Cheesemakers make and shape cheeses from milk and other ingredients. They follow recipes for making cheeses, measure and mix the ingredients, including the starter culture (micro-organisms which curdle the milk) and any flavourants.
The craft of making cheese dates back at least 4,000 years. Archaeological evidence exists of cheese-making by the ancient Egyptian civilisations.
To make cheese, the cheesemaker warms milk in a cheese vat to the temperature required to promote growth of the bacteria that bring about fermentation or curdling of the milk. Cheesemakers choose starter cultures to give a cheese its specific characteristics. When the cheesemaker makes a mould-ripened cheese such as Stilton, Roquefort or Camembert, mould spores (fungal spores) may be added to the milk in the cheese vat, or can be added later to the cheese curd.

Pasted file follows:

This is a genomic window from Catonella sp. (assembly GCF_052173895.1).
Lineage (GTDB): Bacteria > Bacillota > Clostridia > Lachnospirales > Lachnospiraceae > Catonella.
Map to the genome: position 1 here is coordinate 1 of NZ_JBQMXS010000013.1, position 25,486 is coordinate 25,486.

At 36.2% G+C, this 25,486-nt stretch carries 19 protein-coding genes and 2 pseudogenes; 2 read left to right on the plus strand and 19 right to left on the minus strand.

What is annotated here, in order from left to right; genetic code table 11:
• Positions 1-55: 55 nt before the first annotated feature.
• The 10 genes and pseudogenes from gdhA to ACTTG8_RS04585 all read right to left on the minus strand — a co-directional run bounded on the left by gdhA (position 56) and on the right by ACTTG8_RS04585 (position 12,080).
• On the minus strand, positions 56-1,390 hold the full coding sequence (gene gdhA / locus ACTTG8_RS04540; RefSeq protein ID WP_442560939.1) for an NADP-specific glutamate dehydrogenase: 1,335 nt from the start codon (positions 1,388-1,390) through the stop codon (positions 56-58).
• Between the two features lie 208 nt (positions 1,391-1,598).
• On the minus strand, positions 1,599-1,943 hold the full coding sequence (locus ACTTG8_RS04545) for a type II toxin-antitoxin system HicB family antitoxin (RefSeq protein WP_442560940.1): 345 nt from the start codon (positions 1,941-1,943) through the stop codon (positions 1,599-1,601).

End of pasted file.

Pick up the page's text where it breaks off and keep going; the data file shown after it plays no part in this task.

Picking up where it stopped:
Tasks of the cheesemaker include taking product samples for testing, controlling the cooking of the cheeses, inspecting and cleaning the equipment and checking that the cheeses are shaped or cut to the right size and weight. They check the maturation times of the cheeses and that the matured cheeses have the correct texture and taste. Cheesemakers are also responsible for keeping records of the ingredients used and the production dates.
Cheesemakers work indoors in a clean environment. They use separating and cooking equipment, weighing machines, computerised and other electrical equipment, laboratory testing equipment etc, and wear protective clothing.